In 2006, senators of the University of Kentucky’s student government passed a resolution to remove a mural in Memorial Hall that showed scenes of state history, including black workers in a tobacco field, black musicians playing for white dancers, and a Native American with a tomahawk. They told then-President Lee Todd that it was degrading to ethnic and racial groups.
But others, including Todd, believed the mural — a fresco painted into the wall in 1934 by artist Ann Rice O’Hanlon as part of the Public Works of Art Project— was an important historical and artistic artifact.
The mural “is a statement of history, not a statement about our current values as an institution,” Todd said in a statement at the time. “It would be wrong to remove this work of art, just as it would be wrong to stop including in our history classes the terrible ramifications of slavery and the subjugation of Native Americans.”
Two weeks ago, another group of UK students met with another UK president, Eli Capilouto, in part about the mural. This time, he agreed, and on Monday, said the work would be covered up until a more permanent solution can be found. The mural was painted directly into the plaster, so removing it to another location, such as a museum, will be complicated. An explanation of the cover will be placed nearby, Capilouto said.
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“The frustrations they raised have been voiced by so many other members of our community and beyond it: that their University — our University — is willing to sustain a work of art that they find to be a painful and degrading personification of a false, romanticized rendering of our shared history,” Capilouto said in a blog post he published Monday.
The irony is that artistic talent actually painted over the stark reality of unimaginable brutality, pain, and suffering.
Eli Capilouto, University of Kentucky President
Capilouto said that one black student told him that every time he goes to class at Memorial Hall, he is reminded that his ancestors were slaves.
“Worse still, the mural provides a sanitized image of that history,” Capilouto wrote. “The irony is that artistic talent actually painted over the stark reality of unimaginable brutality, pain, and suffering.”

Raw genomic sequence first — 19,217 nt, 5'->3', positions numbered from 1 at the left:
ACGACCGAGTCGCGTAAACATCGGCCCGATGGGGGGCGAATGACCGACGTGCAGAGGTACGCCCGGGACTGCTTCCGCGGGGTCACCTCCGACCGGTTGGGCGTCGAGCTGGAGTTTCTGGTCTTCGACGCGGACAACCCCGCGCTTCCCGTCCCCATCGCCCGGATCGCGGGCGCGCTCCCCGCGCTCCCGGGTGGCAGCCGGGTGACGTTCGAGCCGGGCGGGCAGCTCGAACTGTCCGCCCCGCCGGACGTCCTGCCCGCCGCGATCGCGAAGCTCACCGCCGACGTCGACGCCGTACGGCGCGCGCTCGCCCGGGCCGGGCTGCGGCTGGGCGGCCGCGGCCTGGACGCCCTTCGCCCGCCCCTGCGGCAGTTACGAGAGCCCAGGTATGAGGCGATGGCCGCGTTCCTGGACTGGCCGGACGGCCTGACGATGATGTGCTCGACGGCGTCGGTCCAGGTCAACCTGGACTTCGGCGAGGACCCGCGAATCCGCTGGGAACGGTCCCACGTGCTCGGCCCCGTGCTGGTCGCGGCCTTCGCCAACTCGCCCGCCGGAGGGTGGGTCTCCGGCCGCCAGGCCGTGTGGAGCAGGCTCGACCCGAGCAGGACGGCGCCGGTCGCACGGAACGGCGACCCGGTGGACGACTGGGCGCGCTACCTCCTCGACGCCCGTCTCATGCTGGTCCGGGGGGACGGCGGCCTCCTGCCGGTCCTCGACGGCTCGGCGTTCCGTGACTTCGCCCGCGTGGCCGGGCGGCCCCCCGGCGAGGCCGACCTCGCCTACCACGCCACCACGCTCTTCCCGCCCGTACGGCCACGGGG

Rashad Bigham was one of the students who met with Capilouto on a host of issues facing black students at UK, including inclusion, financial aid, retention and achievement gaps.
“I think the president has done a very good job voicing our concerns,” said the senior from Louisville. “This is a good first step toward creating a place where some people don’t have to be reminded about something as horrible as slavery.”
Bigham said the mural is one piece of a much larger conversation, “the first time African-American students were able to sit down eye to eye with the president and have real conversation. He really heard us and his steps have shown his sincerity.”
Historical narratives, perspectives and cultural sensitivity have changed a lot since 2006, and even since June of this year, when a white supremacist opened fire in a black church in South Carolina, killing nine parishioners. That prompted a round of soul-searching that ended in a reconsideration of historical, particularly Confederate symbols, and resulted in South Carolina removing the Confederate flag from its capitol.
Kentucky lawmakers debated removing a statue of Confederate President Jefferson Davis from the Capitol Rotunda, a move ultimately rejected by a historical commission. In Lexington, another commission has recommended moving Confederate statues out of the old courthouse plaza.
Debates over race have intensified on college campuses. At the University of Missouri, the president and system chancellor delayed in dealing with racial problems and concerns. A threatened strike by the football team led to the officials’ resignations and new deference to student concerns.
Also on Monday, Berea College, once the only integrated institution in the state, held a community event to stand firm against recent incidents of hostility toward students of color. Last Thursday, Eastern Kentucky University President Michael Benson sent out a campus email on the importance of diversity and inclusion. Last month, University of Louisville officials apologized over a released photo of President James Ramsey and his staff wearing stereotypical Mexican sombreros and mustaches for a Halloween party.
Capilouto, who is Jewish and grew up in Alabama during the Civil Rights Movement, said the mural was painted at a time when there were no students or faculty of color at UK, before diversity was considered an educational value.
“In spite of the artist's admirable, finely honed skill that gave life to the mural, we cannot allow it to stand alone, unanswered by and unaccountable to the evolutionary trajectory of our human understanding and our human spirit,” he wrote.
Anna Brzyski, a UK art history professor originally from Poland, said changing societal values often change public art.
“In Eastern Europe when communism fell, the first things to go were the first visible symbols, statues of Lenin and Marx,” she said. “It’s not something without historic precedent that a society engages in soul-searching about images produced in the past.
“Personally, I’m very heartened by the fact that we’re having these conversations— it’s preferable for students to pay attention to what’s around them, than to be apathetic and not understand the implications of what’s around them,” she said. “The fact they’re engaged is a positive step forward.”
Bigham said he fully expects a backlash to Capilouto’s decision, but he thinks it’s important to remember that black students weren’t allowed at UK for many years of its existence, and that black students still can feel unwelcome.
“We did not have the right to be here,” Bigham said. “Now that you call yourself diverse, you can’t offend people by having this painting here.”